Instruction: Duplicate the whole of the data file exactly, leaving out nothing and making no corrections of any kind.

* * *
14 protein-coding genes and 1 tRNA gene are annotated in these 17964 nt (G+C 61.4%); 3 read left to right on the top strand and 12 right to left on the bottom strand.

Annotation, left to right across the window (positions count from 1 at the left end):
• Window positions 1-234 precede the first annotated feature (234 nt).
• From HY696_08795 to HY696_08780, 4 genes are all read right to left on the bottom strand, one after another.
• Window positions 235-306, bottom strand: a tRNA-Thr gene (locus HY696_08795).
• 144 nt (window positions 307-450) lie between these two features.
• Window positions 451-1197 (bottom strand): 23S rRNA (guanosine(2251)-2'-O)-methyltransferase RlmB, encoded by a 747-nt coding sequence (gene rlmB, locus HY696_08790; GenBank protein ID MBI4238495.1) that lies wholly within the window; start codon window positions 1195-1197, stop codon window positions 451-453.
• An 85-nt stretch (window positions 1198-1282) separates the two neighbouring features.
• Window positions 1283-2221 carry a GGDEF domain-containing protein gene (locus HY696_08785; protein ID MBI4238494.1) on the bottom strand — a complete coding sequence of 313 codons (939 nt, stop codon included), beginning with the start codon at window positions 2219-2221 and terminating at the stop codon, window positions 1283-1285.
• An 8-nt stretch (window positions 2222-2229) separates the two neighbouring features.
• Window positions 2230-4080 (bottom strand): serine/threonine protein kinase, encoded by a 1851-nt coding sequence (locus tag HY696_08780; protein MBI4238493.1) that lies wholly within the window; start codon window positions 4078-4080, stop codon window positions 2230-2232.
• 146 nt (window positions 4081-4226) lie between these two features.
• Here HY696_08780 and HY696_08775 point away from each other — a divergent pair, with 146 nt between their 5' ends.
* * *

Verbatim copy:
14 protein-coding genes and 1 tRNA gene are annotated in these 17964 nt (G+C 61.4%); 3 read left to right on the top strand and 12 right to left on the bottom strand.

Annotation, left to right across the window (positions count from 1 at the left end):
• Window positions 1-234 precede the first annotated feature (234 nt).
• From HY696_08795 to HY696_08780, 4 genes are all read right to left on the bottom strand, one after another.
• Window positions 235-306, bottom strand: a tRNA-Thr gene (locus HY696_08795).
• 144 nt (window positions 307-450) lie between these two features.
• Window positions 451-1197 (bottom strand): 23S rRNA (guanosine(2251)-2'-O)-methyltransferase RlmB, encoded by a 747-nt coding sequence (gene rlmB, locus HY696_08790; GenBank protein ID MBI4238495.1) that lies wholly within the window; start codon window positions 1195-1197, stop codon window positions 451-453.
• An 85-nt stretch (window positions 1198-1282) separates the two neighbouring features.
• Window positions 1283-2221 carry a GGDEF domain-containing protein gene (locus HY696_08785; protein ID MBI4238494.1) on the bottom strand — a complete coding sequence of 313 codons (939 nt, stop codon included), beginning with the start codon at window positions 2219-2221 and terminating at the stop codon, window positions 1283-1285.
• An 8-nt stretch (window positions 2222-2229) separates the two neighbouring features.
• Window positions 2230-4080 (bottom strand): serine/threonine protein kinase, encoded by a 1851-nt coding sequence (locus tag HY696_08780; protein MBI4238493.1) that lies wholly within the window; start codon window positions 4078-4080, stop codon window positions 2230-2232.
• 146 nt (window positions 4081-4226) lie between these two features.
• Here HY696_08780 and HY696_08775 point away from each other — a divergent pair, with 146 nt between their 5' ends.